My kids have very…um…interesting tastes. They’re picky eaters, but in strange ways. Nothing will explain better than this recipe.
My plan was to make risi e bisi - Venetian rice and peas, a variation on risotto.
I asked the kids - are you OK if I mix peas into the rice? Their reaction?
Then I asked: What about edamame? They eyed me suspiciously, then two out of three agreed to try it.
Peas are too much. But edamame? Sure, they’ll eat soybeans. As I’ve said before, my kids are picky eaters…but, they’re picky eaters across a lot of cultures.
This is where I put my "no pressure cooker, no worries" disclaimer. Not today. I'm sure there are Italian grandmothers itching to rap me on the knuckles with a wooden spoon for saying this, but...this is one case where you are much better off using a pressure cooker. Traditional risotto? Thirty minutes of stirring, adding stock a ladle at a time, waiting for the rice to absorb it before adding the next ladle...forget it. PC all the way.
- Olive oil
- Arborio rice
- White wine
- Chicken broth
- Frozen shelled edamame
See recipe card for quantities.
Arborio rice is my default for risottos, because it is the easiest one to find at my local grocery stores. I prefer Carnaroli rice for pressure cooker risotto, when I can find it. It stands up to cooking a little better than Arborio or Vialone Nano, and I don’t mind having a little extra cushion when I’m pressure cooking.
If you use store-bought broth, watch out for “regular” chicken broth – it’s loaded with salt. If you can’t find low-sodium chicken broth, use water.
But, please, try homemade chicken broth. If you have an Instant Pot, you will love it.
The white wine is optional - it’s traditional in risotto, but you can leave it out if you are avoiding alcohol. I use pinot grigio in my risottos - it’s a dry Italian white, so it feels appropriate - but use whatever white wine you have on hand.
This recipe can be vegetarian if you are OK with butter; use vegetable broth instead of the chicken broth. (And, again, if you're using store-bought broth, try to find low sodium broth.)
A 6-quart pressure cooker. Pressure Cooker risotto converts a lot of people to pressure cooking - no tedious stirring needed, just a few minutes under pressure.
💡Tips and Tricks
- Pressure cooking is the key to easy risotto. No need to stir for 30 minutes, carefully ladling broth into the pot. I can lock the lid on my Instant Pot, set it to cook for 5 minutes, and have a fantastic risotto without all the extra work.
- Homemade broth is another key to this recipe. I know, I know, it's extra work. But it is SO GOOD. Make it ahead, freeze it in 2-cup containers, and you'll always be ready to make a fantastic risotto or chicken soup.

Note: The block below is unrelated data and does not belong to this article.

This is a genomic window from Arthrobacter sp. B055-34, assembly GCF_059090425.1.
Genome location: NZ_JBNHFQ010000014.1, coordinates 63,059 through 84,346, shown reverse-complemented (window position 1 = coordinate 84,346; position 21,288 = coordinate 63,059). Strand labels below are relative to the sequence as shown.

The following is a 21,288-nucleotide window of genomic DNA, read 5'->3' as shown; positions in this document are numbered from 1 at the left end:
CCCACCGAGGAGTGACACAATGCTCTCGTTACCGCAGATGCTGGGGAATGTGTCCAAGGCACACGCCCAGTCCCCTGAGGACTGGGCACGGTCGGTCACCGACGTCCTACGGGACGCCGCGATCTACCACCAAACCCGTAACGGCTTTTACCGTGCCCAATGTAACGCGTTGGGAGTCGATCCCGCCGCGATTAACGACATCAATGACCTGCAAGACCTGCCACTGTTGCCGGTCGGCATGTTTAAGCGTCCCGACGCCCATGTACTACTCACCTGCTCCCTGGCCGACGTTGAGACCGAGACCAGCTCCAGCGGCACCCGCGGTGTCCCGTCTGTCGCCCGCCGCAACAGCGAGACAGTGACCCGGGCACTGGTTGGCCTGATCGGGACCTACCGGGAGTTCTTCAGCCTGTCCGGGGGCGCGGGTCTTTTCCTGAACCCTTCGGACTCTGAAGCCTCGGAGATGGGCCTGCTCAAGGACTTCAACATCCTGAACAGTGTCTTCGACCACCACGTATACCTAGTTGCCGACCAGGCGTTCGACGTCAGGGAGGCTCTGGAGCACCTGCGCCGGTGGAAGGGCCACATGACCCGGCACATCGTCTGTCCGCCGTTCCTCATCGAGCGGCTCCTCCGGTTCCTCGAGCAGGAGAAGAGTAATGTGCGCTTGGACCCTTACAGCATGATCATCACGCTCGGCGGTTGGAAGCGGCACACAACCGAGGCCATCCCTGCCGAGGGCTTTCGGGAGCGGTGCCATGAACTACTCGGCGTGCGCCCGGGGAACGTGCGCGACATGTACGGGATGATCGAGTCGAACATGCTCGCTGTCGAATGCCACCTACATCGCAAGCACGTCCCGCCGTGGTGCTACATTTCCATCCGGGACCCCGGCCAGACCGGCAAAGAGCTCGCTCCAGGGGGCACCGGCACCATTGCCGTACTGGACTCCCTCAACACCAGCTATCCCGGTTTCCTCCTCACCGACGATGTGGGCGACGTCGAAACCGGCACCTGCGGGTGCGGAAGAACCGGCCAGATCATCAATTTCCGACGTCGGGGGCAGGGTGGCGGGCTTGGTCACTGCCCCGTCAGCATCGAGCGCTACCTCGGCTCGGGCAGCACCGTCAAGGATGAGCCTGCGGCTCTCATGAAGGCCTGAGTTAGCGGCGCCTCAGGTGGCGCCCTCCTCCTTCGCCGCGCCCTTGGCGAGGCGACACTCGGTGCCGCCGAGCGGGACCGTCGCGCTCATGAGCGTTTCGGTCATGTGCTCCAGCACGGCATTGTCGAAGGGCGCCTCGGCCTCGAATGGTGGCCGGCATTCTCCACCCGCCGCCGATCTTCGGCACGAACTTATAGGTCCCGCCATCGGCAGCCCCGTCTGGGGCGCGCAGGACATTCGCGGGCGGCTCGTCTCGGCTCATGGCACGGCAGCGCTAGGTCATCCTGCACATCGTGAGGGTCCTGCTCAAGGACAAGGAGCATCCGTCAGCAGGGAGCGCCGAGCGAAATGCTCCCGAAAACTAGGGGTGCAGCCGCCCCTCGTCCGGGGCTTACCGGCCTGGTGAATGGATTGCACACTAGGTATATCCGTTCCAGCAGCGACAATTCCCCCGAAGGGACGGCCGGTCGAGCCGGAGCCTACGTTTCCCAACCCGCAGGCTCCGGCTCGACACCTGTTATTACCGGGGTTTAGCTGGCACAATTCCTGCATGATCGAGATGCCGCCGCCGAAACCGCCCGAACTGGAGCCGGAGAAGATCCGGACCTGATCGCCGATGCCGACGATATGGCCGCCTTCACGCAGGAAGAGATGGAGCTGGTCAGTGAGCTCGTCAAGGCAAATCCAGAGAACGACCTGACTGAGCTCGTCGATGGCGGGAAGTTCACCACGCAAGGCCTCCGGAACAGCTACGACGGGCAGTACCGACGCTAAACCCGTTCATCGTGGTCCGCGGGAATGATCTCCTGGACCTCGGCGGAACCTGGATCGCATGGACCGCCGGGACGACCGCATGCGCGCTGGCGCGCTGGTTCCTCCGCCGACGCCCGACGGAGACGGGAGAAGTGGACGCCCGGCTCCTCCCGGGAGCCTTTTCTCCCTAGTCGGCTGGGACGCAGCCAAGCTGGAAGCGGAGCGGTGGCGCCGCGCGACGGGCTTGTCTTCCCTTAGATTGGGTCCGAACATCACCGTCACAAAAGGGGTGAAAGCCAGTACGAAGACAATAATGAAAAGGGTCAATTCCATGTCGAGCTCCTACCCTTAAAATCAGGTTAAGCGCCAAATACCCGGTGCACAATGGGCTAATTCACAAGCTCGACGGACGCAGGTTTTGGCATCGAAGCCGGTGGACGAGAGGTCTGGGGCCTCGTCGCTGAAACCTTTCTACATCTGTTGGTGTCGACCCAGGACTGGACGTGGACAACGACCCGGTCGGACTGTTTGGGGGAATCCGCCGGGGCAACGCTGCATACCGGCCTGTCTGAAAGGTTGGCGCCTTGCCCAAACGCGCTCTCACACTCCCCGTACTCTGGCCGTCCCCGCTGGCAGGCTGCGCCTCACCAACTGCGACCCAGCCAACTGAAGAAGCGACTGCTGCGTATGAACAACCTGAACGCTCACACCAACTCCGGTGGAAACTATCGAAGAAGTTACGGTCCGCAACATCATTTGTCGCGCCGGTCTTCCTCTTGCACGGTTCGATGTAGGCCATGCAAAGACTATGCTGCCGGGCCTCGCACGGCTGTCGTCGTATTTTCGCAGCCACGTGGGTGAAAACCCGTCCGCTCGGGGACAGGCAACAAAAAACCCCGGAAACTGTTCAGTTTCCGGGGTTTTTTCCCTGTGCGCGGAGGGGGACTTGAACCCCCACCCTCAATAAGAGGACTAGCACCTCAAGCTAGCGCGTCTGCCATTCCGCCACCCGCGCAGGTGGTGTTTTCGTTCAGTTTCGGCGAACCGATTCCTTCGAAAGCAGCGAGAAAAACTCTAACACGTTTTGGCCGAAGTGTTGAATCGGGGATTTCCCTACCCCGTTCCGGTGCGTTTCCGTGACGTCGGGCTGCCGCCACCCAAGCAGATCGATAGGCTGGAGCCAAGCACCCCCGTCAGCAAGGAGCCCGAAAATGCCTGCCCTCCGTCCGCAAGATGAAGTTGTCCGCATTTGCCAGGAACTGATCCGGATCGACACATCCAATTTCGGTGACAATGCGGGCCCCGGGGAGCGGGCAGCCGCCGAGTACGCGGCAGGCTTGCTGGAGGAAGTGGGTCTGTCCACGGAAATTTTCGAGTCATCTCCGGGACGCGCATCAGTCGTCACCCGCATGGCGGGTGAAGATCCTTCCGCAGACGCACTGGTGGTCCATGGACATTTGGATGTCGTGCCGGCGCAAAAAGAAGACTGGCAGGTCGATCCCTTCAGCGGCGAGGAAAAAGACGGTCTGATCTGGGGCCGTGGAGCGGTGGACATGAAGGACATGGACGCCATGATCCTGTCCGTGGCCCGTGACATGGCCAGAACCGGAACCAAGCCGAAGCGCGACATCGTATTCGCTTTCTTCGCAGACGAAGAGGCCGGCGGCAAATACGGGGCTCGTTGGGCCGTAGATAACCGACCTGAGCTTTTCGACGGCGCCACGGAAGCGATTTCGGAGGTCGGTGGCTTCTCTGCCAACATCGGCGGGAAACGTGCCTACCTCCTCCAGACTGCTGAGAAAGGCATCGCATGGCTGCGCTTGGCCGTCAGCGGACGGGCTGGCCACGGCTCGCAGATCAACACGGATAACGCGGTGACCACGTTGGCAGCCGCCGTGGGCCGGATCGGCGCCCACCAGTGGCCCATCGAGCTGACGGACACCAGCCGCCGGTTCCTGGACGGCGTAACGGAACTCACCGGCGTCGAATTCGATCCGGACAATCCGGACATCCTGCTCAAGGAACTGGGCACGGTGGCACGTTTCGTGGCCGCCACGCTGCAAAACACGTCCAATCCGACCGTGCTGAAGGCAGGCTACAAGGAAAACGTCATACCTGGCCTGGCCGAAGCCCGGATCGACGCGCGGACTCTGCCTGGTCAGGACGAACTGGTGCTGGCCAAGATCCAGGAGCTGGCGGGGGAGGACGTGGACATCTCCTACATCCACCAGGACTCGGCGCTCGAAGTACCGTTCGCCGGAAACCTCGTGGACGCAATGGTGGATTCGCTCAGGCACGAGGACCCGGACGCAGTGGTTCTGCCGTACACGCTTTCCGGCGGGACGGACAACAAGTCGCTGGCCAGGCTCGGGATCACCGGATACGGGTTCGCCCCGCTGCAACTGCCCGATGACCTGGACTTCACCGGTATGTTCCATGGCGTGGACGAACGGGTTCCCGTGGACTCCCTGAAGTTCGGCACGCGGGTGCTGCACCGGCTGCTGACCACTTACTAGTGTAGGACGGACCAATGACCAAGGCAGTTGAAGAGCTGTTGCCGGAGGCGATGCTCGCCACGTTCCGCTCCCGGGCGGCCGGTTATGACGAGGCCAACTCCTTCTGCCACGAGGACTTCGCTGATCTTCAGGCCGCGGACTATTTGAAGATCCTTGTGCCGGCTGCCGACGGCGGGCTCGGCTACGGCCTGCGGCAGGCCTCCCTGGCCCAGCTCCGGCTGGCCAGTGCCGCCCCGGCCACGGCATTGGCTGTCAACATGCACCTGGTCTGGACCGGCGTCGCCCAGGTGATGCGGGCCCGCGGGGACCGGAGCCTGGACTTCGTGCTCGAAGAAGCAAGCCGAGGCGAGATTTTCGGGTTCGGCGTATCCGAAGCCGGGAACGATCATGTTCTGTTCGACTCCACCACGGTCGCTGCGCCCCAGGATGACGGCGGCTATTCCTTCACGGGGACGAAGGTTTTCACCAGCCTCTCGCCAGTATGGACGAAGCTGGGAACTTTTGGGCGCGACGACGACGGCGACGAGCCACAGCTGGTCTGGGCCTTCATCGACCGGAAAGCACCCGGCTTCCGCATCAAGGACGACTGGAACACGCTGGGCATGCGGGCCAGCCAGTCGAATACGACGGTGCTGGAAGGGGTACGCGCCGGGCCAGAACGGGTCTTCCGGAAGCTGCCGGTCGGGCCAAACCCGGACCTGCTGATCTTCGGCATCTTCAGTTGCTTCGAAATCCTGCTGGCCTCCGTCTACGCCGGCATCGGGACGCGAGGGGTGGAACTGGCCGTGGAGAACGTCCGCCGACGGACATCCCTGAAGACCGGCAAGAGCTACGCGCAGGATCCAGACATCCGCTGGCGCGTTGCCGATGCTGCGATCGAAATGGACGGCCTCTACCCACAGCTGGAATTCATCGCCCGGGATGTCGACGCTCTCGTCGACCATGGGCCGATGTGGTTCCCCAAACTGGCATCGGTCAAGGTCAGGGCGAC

Adapted From: Lorna Sass Pressure Perfect
Pressure Cooker Risotto with Edamame. Italian-Japanese fusion, with creamy risotto and crunchy edamame.
- 1 tablespoon olive oil
- 1 tablespoon butter
- 1 medium onion, finely minced
- ½ teaspoon fine sea salt
- 2 cups Arborio rice (or Carnaroli or Vialone Nano)
- ½ cup dry white wine
- 4 cups chicken broth (homemade or store-bought low sodium)
- 1 teaspoon fine sea salt (if using homemade stock)
- 2 tablespoons butter, cut into rough ½ inch cubes
- 1 cup shelled edamame, thawed (run water over them for a few minutes to thaw)
- Sauté the aromatics: Heat the olive oil and butter in the pressure cooker pot over medium-high heat until the butter melts. Add the onion and ½ teaspoon salt, and sauté until the onion is softened, about five minutes.
- Sauté the rice: Stir the rice into the onions until it is coated with the oil and butter. Cook the rice, stirring occasionally, until it turns a pearly white color, about four minutes. Add the white wine, stir, and cook until the wine is absorbed by the rice, about 3 minutes.
- Pressure Cook the risotto for 5 minutes with a Quick Release: Stir in the chicken stock and 1 teaspoon salt. Lock the lid on the pressure cooker and cook at high pressure for 5 minutes in an Instant Pot, electric PC, or stovetop PC. Quick release the pressure and carefully remove the lid, tilting it away from you to avoid the scalding hot steam.
- Stir in butter and edamame: Add the butter to the rice and stir until it melts. Stir in the edamame, then cover the pot and let stand five minutes to heat the edamame through. Serve and enjoy!
- Prep Time: 5 minutes
- Cook Time: 20 minutes
- Category: Side Dish
- Method: Pressure Cooker
- Cuisine: Asian/Italian Fusion
Keywords: Pressure Cooker Risotto with Edamame, Instant Pot Risotto with Edamame,
According to the USDA, Leftover risotto is good for up to three days in the refrigerator, or three months in the freezer, as long as it is refrigerated (or frozen) within an hour of cooking. (I portion out my rice in 2-cup containers before I put it in the fridge or freezer.) Also, be sure to reheat the rice all the way through - to be precise, an instant read thermometer should read 165°F in the middle of the rice.
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